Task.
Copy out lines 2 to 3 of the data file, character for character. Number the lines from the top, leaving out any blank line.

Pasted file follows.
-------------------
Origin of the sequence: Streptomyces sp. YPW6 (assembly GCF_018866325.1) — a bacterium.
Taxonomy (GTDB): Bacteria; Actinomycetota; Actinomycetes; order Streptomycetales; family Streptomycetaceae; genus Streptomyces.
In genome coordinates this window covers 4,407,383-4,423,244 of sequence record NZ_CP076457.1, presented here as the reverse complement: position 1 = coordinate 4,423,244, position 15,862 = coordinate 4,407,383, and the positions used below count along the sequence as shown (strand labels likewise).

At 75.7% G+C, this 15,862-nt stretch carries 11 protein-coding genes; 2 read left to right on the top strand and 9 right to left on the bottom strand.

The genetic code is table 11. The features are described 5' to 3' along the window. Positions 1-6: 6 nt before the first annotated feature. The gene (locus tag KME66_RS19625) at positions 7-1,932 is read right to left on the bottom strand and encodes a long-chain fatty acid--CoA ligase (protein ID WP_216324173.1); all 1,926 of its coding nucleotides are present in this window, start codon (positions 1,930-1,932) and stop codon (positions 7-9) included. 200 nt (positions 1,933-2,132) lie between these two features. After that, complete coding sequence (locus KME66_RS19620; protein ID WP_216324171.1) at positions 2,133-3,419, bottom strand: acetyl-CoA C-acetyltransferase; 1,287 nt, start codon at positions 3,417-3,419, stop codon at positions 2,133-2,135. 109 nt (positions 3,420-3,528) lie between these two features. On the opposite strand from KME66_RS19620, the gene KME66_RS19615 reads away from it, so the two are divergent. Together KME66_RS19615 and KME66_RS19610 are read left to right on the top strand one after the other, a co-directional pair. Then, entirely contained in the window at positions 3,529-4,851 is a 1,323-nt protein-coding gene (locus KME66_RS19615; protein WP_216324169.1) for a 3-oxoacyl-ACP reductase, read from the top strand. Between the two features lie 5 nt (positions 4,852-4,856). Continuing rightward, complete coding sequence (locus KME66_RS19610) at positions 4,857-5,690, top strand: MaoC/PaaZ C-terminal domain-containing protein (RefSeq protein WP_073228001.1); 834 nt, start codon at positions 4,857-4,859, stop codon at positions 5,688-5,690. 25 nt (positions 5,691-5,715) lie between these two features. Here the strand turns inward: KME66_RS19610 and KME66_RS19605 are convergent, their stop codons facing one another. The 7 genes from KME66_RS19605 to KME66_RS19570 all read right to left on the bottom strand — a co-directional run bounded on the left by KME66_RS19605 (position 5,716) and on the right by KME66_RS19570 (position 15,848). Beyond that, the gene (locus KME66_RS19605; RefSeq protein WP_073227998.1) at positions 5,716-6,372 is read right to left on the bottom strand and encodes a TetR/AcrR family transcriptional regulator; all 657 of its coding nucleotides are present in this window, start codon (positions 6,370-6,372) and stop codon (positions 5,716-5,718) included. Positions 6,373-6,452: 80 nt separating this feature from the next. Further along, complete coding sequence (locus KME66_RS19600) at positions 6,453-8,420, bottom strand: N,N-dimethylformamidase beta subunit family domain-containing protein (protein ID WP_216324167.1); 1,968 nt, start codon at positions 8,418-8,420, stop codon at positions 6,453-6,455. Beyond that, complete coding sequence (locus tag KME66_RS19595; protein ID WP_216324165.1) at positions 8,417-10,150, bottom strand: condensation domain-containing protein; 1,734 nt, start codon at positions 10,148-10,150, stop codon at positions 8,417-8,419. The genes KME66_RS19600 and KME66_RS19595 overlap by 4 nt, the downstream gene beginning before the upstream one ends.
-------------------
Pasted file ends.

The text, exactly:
Taxonomy (GTDB): Bacteria; Actinomycetota; Actinomycetes; order Streptomycetales; family Streptomycetaceae; genus Streptomyces.
In genome coordinates this window covers 4,407,383-4,423,244 of sequence record NZ_CP076457.1, presented here as the reverse complement: position 1 = coordinate 4,423,244, position 15,862 = coordinate 4,407,383, and the positions used below count along the sequence as shown (strand labels likewise).